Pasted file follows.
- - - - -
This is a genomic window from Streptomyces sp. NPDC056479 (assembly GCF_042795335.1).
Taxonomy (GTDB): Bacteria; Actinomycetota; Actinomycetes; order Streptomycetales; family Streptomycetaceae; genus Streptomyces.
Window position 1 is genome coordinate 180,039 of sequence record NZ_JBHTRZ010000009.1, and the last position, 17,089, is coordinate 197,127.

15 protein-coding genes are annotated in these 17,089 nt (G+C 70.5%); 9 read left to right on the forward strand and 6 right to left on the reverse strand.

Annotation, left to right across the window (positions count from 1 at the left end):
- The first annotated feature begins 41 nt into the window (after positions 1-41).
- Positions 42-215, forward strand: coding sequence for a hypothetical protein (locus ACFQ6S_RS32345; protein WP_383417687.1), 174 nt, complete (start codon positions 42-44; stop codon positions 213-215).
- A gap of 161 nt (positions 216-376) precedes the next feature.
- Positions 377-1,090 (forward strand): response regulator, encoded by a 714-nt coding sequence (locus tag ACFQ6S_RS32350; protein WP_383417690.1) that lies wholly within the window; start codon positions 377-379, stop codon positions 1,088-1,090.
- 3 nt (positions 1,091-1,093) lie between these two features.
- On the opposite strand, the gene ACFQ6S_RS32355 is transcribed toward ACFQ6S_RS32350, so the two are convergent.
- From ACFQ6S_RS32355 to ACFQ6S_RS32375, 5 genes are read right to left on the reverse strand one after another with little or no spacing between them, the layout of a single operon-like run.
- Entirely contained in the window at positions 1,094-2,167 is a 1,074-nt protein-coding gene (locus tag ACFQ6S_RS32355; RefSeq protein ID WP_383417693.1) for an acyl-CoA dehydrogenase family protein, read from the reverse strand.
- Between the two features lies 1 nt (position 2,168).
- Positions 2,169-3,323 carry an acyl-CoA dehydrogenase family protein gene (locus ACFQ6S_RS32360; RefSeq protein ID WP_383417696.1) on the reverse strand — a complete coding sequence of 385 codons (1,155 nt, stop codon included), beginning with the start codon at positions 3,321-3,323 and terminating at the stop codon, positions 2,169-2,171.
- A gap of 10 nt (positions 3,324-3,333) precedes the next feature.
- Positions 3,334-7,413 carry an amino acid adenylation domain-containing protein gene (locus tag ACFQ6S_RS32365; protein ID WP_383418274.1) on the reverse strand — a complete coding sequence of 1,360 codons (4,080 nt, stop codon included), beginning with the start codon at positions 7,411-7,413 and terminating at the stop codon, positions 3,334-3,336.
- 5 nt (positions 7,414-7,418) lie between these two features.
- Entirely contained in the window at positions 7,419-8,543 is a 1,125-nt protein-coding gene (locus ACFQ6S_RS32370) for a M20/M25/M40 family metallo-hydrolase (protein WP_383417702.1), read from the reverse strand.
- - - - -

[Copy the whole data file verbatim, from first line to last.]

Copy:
This is a genomic window from Streptomyces sp. NPDC056479 (assembly GCF_042795335.1).
Taxonomy (GTDB): Bacteria; Actinomycetota; Actinomycetes; order Streptomycetales; family Streptomycetaceae; genus Streptomyces.
Window position 1 is genome coordinate 180,039 of sequence record NZ_JBHTRZ010000009.1, and the last position, 17,089, is coordinate 197,127.

15 protein-coding genes are annotated in these 17,089 nt (G+C 70.5%); 9 read left to right on the forward strand and 6 right to left on the reverse strand.

Annotation, left to right across the window (positions count from 1 at the left end):
- The first annotated feature begins 41 nt into the window (after positions 1-41).
- Positions 42-215, forward strand: coding sequence for a hypothetical protein (locus ACFQ6S_RS32345; protein WP_383417687.1), 174 nt, complete (start codon positions 42-44; stop codon positions 213-215).
- A gap of 161 nt (positions 216-376) precedes the next feature.
- Positions 377-1,090 (forward strand): response regulator, encoded by a 714-nt coding sequence (locus tag ACFQ6S_RS32350; protein WP_383417690.1) that lies wholly within the window; start codon positions 377-379, stop codon positions 1,088-1,090.
- 3 nt (positions 1,091-1,093) lie between these two features.
- On the opposite strand, the gene ACFQ6S_RS32355 is transcribed toward ACFQ6S_RS32350, so the two are convergent.
- From ACFQ6S_RS32355 to ACFQ6S_RS32375, 5 genes are read right to left on the reverse strand one after another with little or no spacing between them, the layout of a single operon-like run.
- Entirely contained in the window at positions 1,094-2,167 is a 1,074-nt protein-coding gene (locus tag ACFQ6S_RS32355; RefSeq protein ID WP_383417693.1) for an acyl-CoA dehydrogenase family protein, read from the reverse strand.
- Between the two features lies 1 nt (position 2,168).
- Positions 2,169-3,323 carry an acyl-CoA dehydrogenase family protein gene (locus ACFQ6S_RS32360; RefSeq protein ID WP_383417696.1) on the reverse strand — a complete coding sequence of 385 codons (1,155 nt, stop codon included), beginning with the start codon at positions 3,321-3,323 and terminating at the stop codon, positions 2,169-2,171.
- A gap of 10 nt (positions 3,324-3,333) precedes the next feature.
- Positions 3,334-7,413 carry an amino acid adenylation domain-containing protein gene (locus tag ACFQ6S_RS32365; protein ID WP_383418274.1) on the reverse strand — a complete coding sequence of 1,360 codons (4,080 nt, stop codon included), beginning with the start codon at positions 7,411-7,413 and terminating at the stop codon, positions 3,334-3,336.
- 5 nt (positions 7,414-7,418) lie between these two features.
- Entirely contained in the window at positions 7,419-8,543 is a 1,125-nt protein-coding gene (locus ACFQ6S_RS32370) for a M20/M25/M40 family metallo-hydrolase (protein WP_383417702.1), read from the reverse strand.